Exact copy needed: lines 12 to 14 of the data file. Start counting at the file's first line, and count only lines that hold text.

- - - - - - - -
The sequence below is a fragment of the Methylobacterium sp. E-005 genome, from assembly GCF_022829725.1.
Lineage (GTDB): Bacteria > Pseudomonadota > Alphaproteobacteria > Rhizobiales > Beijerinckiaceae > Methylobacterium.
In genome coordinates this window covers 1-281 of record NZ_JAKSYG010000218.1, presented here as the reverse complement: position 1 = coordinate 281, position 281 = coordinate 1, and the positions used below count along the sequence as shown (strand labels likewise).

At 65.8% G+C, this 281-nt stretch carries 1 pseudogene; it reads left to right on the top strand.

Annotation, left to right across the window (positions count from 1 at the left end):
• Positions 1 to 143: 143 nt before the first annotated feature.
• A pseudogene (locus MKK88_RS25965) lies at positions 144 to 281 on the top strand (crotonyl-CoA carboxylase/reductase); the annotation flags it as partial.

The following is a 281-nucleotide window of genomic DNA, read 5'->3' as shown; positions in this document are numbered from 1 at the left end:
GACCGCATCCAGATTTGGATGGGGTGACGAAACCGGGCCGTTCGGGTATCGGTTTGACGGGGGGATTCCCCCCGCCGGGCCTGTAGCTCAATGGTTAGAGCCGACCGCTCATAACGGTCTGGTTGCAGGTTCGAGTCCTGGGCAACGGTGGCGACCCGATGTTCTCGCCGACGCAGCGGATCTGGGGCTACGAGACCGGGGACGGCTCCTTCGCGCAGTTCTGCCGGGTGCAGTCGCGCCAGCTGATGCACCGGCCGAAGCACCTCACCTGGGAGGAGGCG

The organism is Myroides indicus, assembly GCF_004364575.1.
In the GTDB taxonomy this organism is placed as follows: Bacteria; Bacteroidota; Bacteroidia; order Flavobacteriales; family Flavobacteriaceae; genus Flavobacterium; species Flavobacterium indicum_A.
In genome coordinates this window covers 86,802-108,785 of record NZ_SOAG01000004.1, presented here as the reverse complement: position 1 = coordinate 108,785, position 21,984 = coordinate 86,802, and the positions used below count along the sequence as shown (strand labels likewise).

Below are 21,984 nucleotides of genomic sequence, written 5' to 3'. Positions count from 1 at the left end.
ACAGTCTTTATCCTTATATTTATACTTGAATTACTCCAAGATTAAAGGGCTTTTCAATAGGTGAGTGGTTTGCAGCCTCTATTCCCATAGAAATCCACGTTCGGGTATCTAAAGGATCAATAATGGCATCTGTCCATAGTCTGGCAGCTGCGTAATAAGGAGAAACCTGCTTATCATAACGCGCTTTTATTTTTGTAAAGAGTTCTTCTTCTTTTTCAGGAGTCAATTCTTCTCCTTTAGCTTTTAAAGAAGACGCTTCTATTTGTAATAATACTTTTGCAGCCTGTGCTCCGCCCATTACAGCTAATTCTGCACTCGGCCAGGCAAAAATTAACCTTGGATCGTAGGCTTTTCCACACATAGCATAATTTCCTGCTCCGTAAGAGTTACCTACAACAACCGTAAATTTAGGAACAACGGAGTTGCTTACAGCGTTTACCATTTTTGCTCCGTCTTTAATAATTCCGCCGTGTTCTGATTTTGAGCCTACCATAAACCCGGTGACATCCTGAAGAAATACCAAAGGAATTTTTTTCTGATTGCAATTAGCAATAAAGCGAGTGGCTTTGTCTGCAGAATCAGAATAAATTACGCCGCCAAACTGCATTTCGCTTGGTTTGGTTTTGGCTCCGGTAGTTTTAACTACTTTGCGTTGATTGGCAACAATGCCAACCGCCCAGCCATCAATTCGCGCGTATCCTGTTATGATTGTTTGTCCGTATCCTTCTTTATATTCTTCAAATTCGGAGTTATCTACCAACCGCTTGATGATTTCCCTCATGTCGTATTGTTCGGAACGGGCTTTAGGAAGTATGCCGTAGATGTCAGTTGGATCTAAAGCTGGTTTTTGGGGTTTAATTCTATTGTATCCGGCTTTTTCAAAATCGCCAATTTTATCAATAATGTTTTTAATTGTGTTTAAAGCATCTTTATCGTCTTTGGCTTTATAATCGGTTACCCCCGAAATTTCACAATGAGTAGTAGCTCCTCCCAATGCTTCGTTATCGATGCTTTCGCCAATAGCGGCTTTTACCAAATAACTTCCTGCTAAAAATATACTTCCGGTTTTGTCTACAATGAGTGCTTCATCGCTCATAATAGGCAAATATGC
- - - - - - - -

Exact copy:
In genome coordinates this window covers 86,802-108,785 of record NZ_SOAG01000004.1, presented here as the reverse complement: position 1 = coordinate 108,785, position 21,984 = coordinate 86,802, and the positions used below count along the sequence as shown (strand labels likewise).

Below are 21,984 nucleotides of genomic sequence, written 5' to 3'. Positions count from 1 at the left end.
ACAGTCTTTATCCTTATATTTATACTTGAATTACTCCAAGATTAAAGGGCTTTTCAATAGGTGAGTGGTTTGCAGCCTCTATTCCCATAGAAATCCACGTTCGGGTATCTAAAGGATCAATAATGGCATCTGTCCATAGTCTGGCAGCTGCGTAATAAGGAGAAACCTGCTTATCATAACGCGCTTTTATTTTTGTAAAGAGTTCTTCTTCTTTTTCAGGAGTCAATTCTTCTCCTTTAGCTTTTAAAGAAGACGCTTCTATTTGTAATAATACTTTTGCAGCCTGTGCTCCGCCCATTACAGCTAATTCTGCACTCGGCCAGGCAAAAATTAACCTTGGATCGTAGGCTTTTCCACACATAGCATAATTTCCTGCTCCGTAAGAGTTACCTACAACAACCGTAAATTTAGGAACAACGGAGTTGCTTACAGCGTTTACCATTTTTGCTCCGTCTTTAATAATTCCGCCGTGTTCTGATTTTGAGCCTACCATAAACCCGGTGACATCCTGAAGAAATACCAAAGGAATTTTTTTCTGATTGCAATTAGCAATAAAGCGAGTGGCTTTGTCTGCAGAATCAGAATAAATTACGCCGCCAAACTGCATTTCGCTTGGTTTGGTTTTGGCTCCGGTAGTTTTAACTACTTTGCGTTGATTGGCAACAATGCCAACCGCCCAGCCATCAATTCGCGCGTATCCTGTTATGATTGTTTGTCCGTATCCTTCTTTATATTCTTCAAATTCGGAGTTATCTACCAACCGCTTGATGATTTCCCTCATGTCGTATTGTTCGGAACGGGCTTTAGGAAGTATGCCGTAGATGTCAGTTGGATCTAAAGCTGGTTTTTGGGGTTTAATTCTATTGTATCCGGCTTTTTCAAAATCGCCAATTTTATCAATAATGTTTTTAATTGTGTTTAAAGCATCTTTATCGTCTTTGGCTTTATAATCGGTTACCCCCGAAATTTCACAATGAGTAGTAGCTCCTCCCAATGCTTCGTTATCGATGCTTTCGCCAATAGCGGCTTTTACCAAATAACTTCCTGCTAAAAATATACTTCCGGTTTTGTCTACAATGAGTGCTTCATCGCTCATAATAGGCAAATATGC